Hardliners Push Back On Bipartisan Deal On Immigration Package The deal locks down protections to young immigrants known as DREAMers. Rachel Martin talks to Republican Rep. Paul Gosar of Arizona, who along with others is pushing back on the deal.
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Hardliners Push Back On Bipartisan Deal On Immigration Package

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Hardliners Push Back On Bipartisan Deal On Immigration Package

Hardliners Push Back On Bipartisan Deal On Immigration Package

Hardliners Push Back On Bipartisan Deal On Immigration Package

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  • <iframe src="https://www.npr.org/player/embed/577565272/577565273" width="100%" height="290" frameborder="0" scrolling="no" title="NPR embedded audio player">
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The deal locks down protections to young immigrants known as DREAMers. Rachel Martin talks to Republican Rep. Paul Gosar of Arizona, who along with others is pushing back on the deal.

RACHEL MARTIN, HOST:

So earlier this morning I spoke to Congressman Paul Gosar. He's a Republican from Arizona. And just so you know, when I spoke with him about all this, NPR was at that point not broadcasting the vulgarity that the president is alleged to have used, and we did not use that word in our conversation.

I want to ask you about comments made by your colleague. Republican Congresswoman Mia Love of Utah called on the president to apologize for these comments. She said that they were unkind, divisive, elitist and fly in the face of our nation's values. Do you join her in that condemnation?

PAUL GOSAR: I can't condone, you know, vocabulary that one of - another person actually utilizes in that aspect. But I also understand that the president is not a career politician that you may say things that are not politically correct in the world of politics.

MARTIN: So you're saying the term that he used is just - it's just politically incorrect. It's not offensive on its face.

GOSAR: It's - I think there's - any word we can use can be utilized in an offensive aspect, Rachel. I think the intent is that when we look at other countries, the lawlessness that is exacerbated by their capacity makes them not something to be wanting to stay. That's why you see such a precipitation of people wanting to come to the United States. So maybe a poor choice of words. But, you know, everybody has to acknowledge their comments.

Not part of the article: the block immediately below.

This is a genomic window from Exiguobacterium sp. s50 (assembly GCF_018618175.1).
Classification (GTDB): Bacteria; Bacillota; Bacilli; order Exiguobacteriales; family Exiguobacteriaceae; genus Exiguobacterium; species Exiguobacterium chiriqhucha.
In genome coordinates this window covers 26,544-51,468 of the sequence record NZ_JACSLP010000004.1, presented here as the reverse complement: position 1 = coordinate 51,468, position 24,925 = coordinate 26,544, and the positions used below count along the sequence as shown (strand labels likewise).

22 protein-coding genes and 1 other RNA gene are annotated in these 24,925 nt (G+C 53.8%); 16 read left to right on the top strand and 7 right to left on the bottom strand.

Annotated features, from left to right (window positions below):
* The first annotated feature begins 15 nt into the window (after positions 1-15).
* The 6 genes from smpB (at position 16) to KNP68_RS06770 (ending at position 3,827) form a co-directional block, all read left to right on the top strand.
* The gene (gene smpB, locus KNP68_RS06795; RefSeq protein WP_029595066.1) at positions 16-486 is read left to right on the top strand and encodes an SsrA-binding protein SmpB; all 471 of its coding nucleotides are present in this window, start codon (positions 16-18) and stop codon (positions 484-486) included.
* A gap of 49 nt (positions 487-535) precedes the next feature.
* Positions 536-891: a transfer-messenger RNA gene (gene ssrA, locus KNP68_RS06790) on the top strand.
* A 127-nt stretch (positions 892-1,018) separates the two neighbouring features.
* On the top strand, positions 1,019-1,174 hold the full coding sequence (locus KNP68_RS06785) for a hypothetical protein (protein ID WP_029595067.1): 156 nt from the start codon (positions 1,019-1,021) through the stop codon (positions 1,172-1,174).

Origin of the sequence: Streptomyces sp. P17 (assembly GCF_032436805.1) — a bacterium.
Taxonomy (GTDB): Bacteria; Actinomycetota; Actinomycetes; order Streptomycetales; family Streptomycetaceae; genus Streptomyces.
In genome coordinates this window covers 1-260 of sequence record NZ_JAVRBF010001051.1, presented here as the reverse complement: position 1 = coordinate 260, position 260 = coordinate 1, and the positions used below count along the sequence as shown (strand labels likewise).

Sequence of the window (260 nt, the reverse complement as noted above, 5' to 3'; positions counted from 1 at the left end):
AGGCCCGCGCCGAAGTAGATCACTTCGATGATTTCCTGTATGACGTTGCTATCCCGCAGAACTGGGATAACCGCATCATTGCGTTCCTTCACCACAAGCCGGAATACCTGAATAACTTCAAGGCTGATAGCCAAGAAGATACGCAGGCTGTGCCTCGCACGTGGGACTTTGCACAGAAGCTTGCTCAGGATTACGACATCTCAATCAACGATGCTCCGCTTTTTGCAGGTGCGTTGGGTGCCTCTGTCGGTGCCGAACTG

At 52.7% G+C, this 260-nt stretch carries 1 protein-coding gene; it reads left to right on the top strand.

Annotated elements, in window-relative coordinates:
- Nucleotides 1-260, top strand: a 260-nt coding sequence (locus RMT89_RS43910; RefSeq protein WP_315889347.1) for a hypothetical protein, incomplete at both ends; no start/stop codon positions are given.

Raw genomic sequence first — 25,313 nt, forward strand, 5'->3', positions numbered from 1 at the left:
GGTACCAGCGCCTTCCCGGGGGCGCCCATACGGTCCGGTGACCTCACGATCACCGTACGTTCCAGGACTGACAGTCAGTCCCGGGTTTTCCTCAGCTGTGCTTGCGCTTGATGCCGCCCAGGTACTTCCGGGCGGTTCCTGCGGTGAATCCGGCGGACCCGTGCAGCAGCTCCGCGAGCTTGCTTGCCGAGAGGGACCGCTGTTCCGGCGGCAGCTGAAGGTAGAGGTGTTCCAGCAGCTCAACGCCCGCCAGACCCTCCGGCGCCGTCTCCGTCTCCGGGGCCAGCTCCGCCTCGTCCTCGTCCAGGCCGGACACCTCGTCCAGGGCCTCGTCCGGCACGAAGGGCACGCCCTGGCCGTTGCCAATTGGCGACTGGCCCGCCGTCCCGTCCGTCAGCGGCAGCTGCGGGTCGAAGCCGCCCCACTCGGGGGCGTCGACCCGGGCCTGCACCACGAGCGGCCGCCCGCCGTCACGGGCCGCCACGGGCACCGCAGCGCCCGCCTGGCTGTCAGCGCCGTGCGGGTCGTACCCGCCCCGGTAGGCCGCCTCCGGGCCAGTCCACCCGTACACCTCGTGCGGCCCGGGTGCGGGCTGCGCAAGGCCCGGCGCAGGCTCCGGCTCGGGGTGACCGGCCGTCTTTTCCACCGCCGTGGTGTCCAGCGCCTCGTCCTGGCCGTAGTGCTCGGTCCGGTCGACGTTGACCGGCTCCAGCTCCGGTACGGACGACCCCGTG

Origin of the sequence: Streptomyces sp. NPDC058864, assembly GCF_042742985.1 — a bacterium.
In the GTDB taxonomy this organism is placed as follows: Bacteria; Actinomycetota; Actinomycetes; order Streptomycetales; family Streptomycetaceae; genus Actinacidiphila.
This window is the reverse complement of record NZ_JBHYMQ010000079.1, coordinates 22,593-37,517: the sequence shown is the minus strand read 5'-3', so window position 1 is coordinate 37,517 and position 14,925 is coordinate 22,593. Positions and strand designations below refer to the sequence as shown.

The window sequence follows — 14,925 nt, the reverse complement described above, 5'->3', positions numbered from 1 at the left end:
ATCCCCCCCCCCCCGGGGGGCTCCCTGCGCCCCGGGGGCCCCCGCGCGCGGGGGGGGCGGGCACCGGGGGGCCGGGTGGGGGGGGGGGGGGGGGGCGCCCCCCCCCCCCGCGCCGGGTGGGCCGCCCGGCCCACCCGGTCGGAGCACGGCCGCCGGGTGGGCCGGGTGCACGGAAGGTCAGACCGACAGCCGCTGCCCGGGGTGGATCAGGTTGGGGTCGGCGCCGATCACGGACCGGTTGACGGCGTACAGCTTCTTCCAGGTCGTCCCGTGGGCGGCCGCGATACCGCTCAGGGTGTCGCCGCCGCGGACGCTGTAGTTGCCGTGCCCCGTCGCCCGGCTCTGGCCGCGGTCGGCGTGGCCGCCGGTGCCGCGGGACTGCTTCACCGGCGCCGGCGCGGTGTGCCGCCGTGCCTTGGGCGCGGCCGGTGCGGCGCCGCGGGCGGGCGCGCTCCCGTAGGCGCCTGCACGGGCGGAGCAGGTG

MARTIN: Lots of folks are saying this is more than a poor choice of words. No surprise, Democrats are lashing out. Democratic Senator Richard Blumenthal described the comment as, quote, "racism masquerading poorly as immigration policy." Do you understand the racial element of that term and how he used it?

GOSAR: Oh, I do. But I think when you - when we start slinging the racial slurs, you know, I think that's a poor choice on both sides. I think we...

MARTIN: Even though he said he would prefer immigrants from Norway, a predominantly white country?

GOSAR: You know, looking all the way across the board, you know, for immigrants coming to a country from very different statuses - you know, higher-status living that are presented in Norway versus maybe what you would see in Haiti or in parts of Africa. And that's part of the rule of law. You know, I think that was what his comments were. Maybe a very, very poor choice of how to place that. But once again, starting to use the racial slur - I think we've used it way more on both sides. And I think it really clouds the issue of having a very good debate.

MARTIN: It is the issue for some people. But I want to move on and ask about the substance of this bill that was brought to the president. Senator Jeff Flake was at the helm of this thing. And it's notable that the president had said earlier - on Tuesday, actually - that he was going to sign anything that congressional members came up with. This is what he said.

(SOUNDBITE OF ARCHIVED RECORDING)

PRESIDENT DONALD TRUMP: What I approve is going to be very much reliant on what the people in this room come to me with. I have great confidence in the - if they come to me with things that I'm not in love with, I'm going to do it.

MARTIN: So why won't the president sign this deal that a bipartisan group brought to him yesterday?

GOSAR: Well, first of all, being in the House, I don't always appreciate what the Senate comes up with. So there's that animosity as well. So - but I think the president has been very firm up until that point was that a framework for immigration had to have border security, had to have a kibosh to chain migration and other aspects...

MARTIN: Which this did. It also just had DACA protections in it to prevent so-called DREAMers from being deported. Do you think that should be included in any immigration bill?

GOSAR: Well, I think what we have to do is be very, very careful and that there's no special status that is given until we look at the bigger problem. And that is - why are we taking 700,000 people and moving them to the front of the line in the victim category? Isn't there a bigger category of immigrants that are the victims that are trying to do it the right way that we ought to really concentrate on and make sure that we have the full status in regards to how do we look at our immigration from top to bottom in a fair and equitable way? I think that's the biggest key because the rule of law is key here.

MARTIN: All right, we're going to have to leave it there. Congressman Paul Gosar of Arizona, member of the conservative Freedom Caucus. Thank you very much for your time this morning.

GOSAR: Thanks so much, Rachel.

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